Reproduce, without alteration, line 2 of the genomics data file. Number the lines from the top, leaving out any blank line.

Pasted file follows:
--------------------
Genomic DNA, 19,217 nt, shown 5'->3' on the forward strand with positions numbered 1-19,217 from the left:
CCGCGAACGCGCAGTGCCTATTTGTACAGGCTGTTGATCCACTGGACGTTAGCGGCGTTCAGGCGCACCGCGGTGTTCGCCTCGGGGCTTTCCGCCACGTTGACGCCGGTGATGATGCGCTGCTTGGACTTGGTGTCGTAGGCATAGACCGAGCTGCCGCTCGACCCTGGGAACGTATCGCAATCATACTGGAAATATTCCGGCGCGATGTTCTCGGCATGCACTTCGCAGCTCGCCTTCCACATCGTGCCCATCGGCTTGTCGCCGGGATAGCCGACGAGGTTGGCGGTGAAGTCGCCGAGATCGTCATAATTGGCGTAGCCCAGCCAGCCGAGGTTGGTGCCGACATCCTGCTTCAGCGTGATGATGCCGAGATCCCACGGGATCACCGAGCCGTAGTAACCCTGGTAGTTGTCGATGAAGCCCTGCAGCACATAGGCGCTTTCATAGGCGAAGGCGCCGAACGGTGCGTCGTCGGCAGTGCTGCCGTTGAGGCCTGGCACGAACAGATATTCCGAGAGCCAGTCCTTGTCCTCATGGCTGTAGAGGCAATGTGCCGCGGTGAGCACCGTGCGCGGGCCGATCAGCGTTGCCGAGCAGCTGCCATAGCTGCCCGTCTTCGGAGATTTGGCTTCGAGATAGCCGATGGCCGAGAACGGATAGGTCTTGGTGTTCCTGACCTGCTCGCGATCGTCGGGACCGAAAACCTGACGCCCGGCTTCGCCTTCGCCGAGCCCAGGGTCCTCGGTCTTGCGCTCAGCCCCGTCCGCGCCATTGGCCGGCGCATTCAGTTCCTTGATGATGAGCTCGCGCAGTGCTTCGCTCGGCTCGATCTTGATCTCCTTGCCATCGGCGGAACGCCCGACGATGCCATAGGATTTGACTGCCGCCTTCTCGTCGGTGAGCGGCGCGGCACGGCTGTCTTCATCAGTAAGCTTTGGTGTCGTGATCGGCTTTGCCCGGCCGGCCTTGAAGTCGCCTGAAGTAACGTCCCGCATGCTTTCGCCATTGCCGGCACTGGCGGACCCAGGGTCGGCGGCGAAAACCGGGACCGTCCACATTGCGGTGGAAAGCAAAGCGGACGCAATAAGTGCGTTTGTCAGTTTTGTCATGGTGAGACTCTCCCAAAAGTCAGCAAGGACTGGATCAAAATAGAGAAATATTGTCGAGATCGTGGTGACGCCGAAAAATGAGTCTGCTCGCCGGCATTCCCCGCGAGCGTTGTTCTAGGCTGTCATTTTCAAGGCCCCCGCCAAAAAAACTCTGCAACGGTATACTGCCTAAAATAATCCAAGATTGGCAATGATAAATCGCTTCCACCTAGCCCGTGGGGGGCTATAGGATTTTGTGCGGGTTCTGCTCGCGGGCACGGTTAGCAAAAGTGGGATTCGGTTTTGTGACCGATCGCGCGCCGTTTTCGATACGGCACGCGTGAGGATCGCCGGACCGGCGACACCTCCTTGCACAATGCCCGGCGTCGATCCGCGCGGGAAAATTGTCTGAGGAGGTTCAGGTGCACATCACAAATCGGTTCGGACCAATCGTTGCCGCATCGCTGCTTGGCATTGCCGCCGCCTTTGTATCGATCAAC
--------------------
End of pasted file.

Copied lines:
CCGCGAACGCGCAGTGCCTATTTGTACAGGCTGTTGATCCACTGGACGTTAGCGGCGTTCAGGCGCACCGCGGTGTTCGCCTCGGGGCTTTCCGCCACGTTGACGCCGGTGATGATGCGCTGCTTGGACTTGGTGTCGTAGGCATAGACCGAGCTGCCGCTCGACCCTGGGAACGTATCGCAATCATACTGGAAATATTCCGGCGCGATGTTCTCGGCATGCACTTCGCAGCTCGCCTTCCACATCGTGCCCATCGGCTTGTCGCCGGGATAGCCGACGAGGTTGGCGGTGAAGTCGCCGAGATCGTCATAATTGGCGTAGCCCAGCCAGCCGAGGTTGGTGCCGACATCCTGCTTCAGCGTGATGATGCCGAGATCCCACGGGATCACCGAGCCGTAGTAACCCTGGTAGTTGTCGATGAAGCCCTGCAGCACATAGGCGCTTTCATAGGCGAAGGCGCCGAACGGTGCGTCGTCGGCAGTGCTGCCGTTGAGGCCTGGCACGAACAGATATTCCGAGAGCCAGTCCTTGTCCTCATGGCTGTAGAGGCAATGTGCCGCGGTGAGCACCGTGCGCGGGCCGATCAGCGTTGCCGAGCAGCTGCCATAGCTGCCCGTCTTCGGAGATTTGGCTTCGAGATAGCCGATGGCCGAGAACGGATAGGTCTTGGTGTTCCTGACCTGCTCGCGATCGTCGGGACCGAAAACCTGACGCCCGGCTTCGCCTTCGCCGAGCCCAGGGTCCTCGGTCTTGCGCTCAGCCCCGTCCGCGCCATTGGCCGGCGCATTCAGTTCCTTGATGATGAGCTCGCGCAGTGCTTCGCTCGGCTCGATCTTGATCTCCTTGCCATCGGCGGAACGCCCGACGATGCCATAGGATTTGACTGCCGCCTTCTCGTCGGTGAGCGGCGCGGCACGGCTGTCTTCATCAGTAAGCTTTGGTGTCGTGATCGGCTTTGCCCGGCCGGCCTTGAAGTCGCCTGAAGTAACGTCCCGCATGCTTTCGCCATTGCCGGCACTGGCGGACCCAGGGTCGGCGGCGAAAACCGGGACCGTCCACATTGCGGTGGAAAGCAAAGCGGACGCAATAAGTGCGTTTGTCAGTTTTGTCATGGTGAGACTCTCCCAAAAGTCAGCAAGGACTGGATCAAAATAGAGAAATATTGTCGAGATCGTGGTGACGCCGAAAAATGAGTCTGCTCGCCGGCATTCCCCGCGAGCGTTGTTCTAGGCTGTCATTTTCAAGGCCCCCGCCAAAAAAACTCTGCAACGGTATACTGCCTAAAATAATCCAAGATTGGCAATGATAAATCGCTTCCACCTAGCCCGTGGGGGGCTATAGGATTTTGTGCGGGTTCTGCTCGCGGGCACGGTTAGCAAAAGTGGGATTCGGTTTTGTGACCGATCGCGCGCCGTTTTCGATACGGCACGCGTGAGGATCGCCGGACCGGCGACACCTCCTTGCACAATGCCCGGCGTCGATCCGCGCGGGAAAATTGTCTGAGGAGGTTCAGGTGCACATCACAAATCGGTTCGGACCAATCGTTGCCGCATCGCTGCTTGGCATTGCCGCCGCCTTTGTATCGATCAAC